Wearing the proper clothes when kayak fishing is crucial to ensuring not only your enjoyment on the water, but also your physical well being as well! Here is a carefully crafted guide on how to properly dress for any kayak fishing trip on the water. Today we will be going over head wear, eye wear and tops.
Comfort, sun protection and storage are the most factors to consider when dressing properly out on the water. Let's talk about head wear first
Whether you are pursuing yellowtail in Southern California waters or fishing for those winter salmon in snowy Alaska, sun damage should considered. Skin cancer is no laughing matter and sometimes a baseball cap is just not enough. For sunnier conditions, we suggest a hat that also has rear neck protection such as this Sunday Afternoons Sport Hat.
A hat like this will protect not only your face, but also your ears and the back of your head from UV.
If a fully protective hat like this is too much for you, you should consider using a neck gaiter or balaclava type face protector such as the NRS H2Ozone Neck Gaiter.
A neck gaiter like this can be used as a full face mask, half face mask or just a neck band. It also works great in combination with a baseball cap.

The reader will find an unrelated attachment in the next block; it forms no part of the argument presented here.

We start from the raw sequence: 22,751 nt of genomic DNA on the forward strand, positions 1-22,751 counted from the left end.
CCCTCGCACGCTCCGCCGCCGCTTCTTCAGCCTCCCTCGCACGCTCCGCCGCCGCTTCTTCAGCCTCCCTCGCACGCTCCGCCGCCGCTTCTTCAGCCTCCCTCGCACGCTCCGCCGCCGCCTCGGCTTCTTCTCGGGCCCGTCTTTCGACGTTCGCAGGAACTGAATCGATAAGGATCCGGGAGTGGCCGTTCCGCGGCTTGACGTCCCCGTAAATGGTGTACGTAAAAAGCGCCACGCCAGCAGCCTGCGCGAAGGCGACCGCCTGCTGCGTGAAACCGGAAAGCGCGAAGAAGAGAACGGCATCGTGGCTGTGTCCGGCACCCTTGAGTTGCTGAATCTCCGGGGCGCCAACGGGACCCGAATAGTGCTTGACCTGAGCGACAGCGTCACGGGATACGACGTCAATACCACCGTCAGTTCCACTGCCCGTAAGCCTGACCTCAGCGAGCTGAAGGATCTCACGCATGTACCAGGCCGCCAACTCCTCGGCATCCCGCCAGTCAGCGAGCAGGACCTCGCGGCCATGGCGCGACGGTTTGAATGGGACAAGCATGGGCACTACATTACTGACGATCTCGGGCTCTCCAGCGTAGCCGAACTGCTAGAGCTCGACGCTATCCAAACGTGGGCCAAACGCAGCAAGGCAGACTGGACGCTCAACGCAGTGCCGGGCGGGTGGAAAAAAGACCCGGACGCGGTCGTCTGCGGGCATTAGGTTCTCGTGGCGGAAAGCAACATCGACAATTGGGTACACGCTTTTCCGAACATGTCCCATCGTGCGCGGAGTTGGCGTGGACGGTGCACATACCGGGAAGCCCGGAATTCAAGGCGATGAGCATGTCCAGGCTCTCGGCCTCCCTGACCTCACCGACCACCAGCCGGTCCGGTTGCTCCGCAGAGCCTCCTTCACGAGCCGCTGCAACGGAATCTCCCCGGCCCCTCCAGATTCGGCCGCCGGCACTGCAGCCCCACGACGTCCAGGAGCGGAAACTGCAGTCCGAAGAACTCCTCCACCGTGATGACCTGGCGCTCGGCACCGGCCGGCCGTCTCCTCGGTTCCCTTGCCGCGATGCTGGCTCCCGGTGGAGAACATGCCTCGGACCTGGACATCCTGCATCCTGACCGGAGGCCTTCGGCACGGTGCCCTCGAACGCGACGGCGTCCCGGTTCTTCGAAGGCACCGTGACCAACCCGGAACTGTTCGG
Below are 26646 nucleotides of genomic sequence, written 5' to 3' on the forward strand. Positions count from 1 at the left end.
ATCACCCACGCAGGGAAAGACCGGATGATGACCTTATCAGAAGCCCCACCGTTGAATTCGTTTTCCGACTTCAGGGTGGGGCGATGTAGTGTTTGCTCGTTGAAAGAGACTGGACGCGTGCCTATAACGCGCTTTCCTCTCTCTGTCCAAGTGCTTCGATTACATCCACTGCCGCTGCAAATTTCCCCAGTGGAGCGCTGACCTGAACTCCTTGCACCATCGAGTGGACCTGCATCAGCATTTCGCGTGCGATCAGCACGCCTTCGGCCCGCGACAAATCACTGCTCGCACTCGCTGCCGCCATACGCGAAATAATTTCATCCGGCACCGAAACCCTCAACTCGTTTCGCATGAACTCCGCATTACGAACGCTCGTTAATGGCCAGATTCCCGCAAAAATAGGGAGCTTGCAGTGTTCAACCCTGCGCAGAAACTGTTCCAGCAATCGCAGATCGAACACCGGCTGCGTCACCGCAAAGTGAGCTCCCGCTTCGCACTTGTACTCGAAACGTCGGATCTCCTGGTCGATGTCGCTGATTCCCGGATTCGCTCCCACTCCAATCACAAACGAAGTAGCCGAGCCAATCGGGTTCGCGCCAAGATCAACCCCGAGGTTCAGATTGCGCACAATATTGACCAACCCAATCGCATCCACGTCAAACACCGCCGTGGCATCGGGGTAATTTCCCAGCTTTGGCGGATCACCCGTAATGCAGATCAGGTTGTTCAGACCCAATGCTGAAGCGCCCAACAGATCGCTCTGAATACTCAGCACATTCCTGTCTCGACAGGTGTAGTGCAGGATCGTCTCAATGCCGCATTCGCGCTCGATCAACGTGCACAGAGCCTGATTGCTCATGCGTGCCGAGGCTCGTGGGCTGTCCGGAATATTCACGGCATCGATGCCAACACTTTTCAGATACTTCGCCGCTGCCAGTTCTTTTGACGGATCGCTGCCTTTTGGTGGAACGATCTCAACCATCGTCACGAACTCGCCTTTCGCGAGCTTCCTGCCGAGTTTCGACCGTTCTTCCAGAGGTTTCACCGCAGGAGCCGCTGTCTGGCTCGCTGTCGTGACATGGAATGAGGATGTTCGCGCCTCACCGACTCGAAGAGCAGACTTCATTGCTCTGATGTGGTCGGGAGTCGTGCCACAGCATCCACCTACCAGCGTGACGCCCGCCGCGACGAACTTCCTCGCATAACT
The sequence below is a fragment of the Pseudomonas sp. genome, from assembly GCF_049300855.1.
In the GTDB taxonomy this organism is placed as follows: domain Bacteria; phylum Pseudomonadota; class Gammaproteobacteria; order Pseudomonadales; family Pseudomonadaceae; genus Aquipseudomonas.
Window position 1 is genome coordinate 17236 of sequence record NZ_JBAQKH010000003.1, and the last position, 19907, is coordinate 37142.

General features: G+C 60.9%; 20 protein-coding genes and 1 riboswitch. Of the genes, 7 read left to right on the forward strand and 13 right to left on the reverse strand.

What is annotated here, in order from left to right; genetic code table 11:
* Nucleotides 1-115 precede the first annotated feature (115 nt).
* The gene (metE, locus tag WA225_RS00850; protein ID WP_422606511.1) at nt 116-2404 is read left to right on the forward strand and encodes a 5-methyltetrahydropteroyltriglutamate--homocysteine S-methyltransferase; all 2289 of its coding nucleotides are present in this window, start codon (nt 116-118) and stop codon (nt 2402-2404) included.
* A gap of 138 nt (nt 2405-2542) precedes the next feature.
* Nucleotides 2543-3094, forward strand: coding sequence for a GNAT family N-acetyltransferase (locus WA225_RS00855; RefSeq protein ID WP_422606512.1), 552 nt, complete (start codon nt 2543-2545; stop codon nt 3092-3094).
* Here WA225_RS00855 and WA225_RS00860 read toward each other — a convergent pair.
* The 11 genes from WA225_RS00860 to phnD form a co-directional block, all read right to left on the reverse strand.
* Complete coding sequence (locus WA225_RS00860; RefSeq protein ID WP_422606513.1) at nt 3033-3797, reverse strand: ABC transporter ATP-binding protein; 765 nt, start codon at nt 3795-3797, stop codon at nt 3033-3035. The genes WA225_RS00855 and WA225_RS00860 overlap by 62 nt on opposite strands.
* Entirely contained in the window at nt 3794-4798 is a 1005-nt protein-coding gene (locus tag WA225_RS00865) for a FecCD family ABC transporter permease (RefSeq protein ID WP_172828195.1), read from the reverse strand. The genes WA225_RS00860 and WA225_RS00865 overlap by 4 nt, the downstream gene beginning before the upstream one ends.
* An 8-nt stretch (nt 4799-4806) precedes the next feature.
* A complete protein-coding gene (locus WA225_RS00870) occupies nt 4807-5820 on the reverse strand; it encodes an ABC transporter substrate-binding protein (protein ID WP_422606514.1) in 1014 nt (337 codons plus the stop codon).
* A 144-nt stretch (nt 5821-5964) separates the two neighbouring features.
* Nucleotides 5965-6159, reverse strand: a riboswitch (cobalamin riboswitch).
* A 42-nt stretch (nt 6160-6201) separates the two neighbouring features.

If you are buying a hat, see if you can find one that will dry relatively quickly. Avoid all cotton construction. There is nothing worse than wearing a wet beanie on a summer day!
A good pair of polarized sunglasses will not only save your eyes, but will also help you catch fish! How you might ask? Simply put, high quality polarized sunglasses reduce the glare you receive from looking at the water, therefore enabling you to see deeper into the depths. This is important when fishing cover and structure. If there's a dead tree or an old mooring block underneath the water, you can assume they may be fish close by too!
Combine these with a retention tether at the ends of the frames and you are good to go!
When considering tops, depending on your fishing conditions, you will have to consider inner and spray tops.
As far as inner tops go, we suggest avoiding 100% cotton t shirts. You will want to wear something that is breathable and quick dry. There is nothing worse than kayak fishing with cotton shirt saturated with salt water! A top such as this NRS H2Core shirt is quick dry, and can be rolled up at the sleeves on hotter days.
If you are fishing in colder and wetter conditions, you may consider wearing a spray top. A spray top provides some cold/wind protection, but very importantly keeps water off of you in wet conditions. If you need to punch through 3 ft surf with your Hobie Outback, forget your old 100% cotton college sweater, get a spray top such as this instead.
Spray tops such as this Hobie one have rubberized or neoprene gaskets at the neck, waist and cuffs to keep water off of your body. They are not 100% waterproof like a drysuit, but are much more breathable. They oftentimes also have pockets and zippers that you can put essentials in.
What's nice about these spray tops is that they can be worn in the morning when it is cold, but easily removed when it gets hot in the afternoon. These tops are often made out of nylon, so they roll very easily into a small bundle, much like a tent. Also, unlike a bulky cotton sweater, these spray tops are less likely to snag a fishing hook.
Continue on to Part 2 of Dressing the Part: Proper Clothing for Kayak Fishing.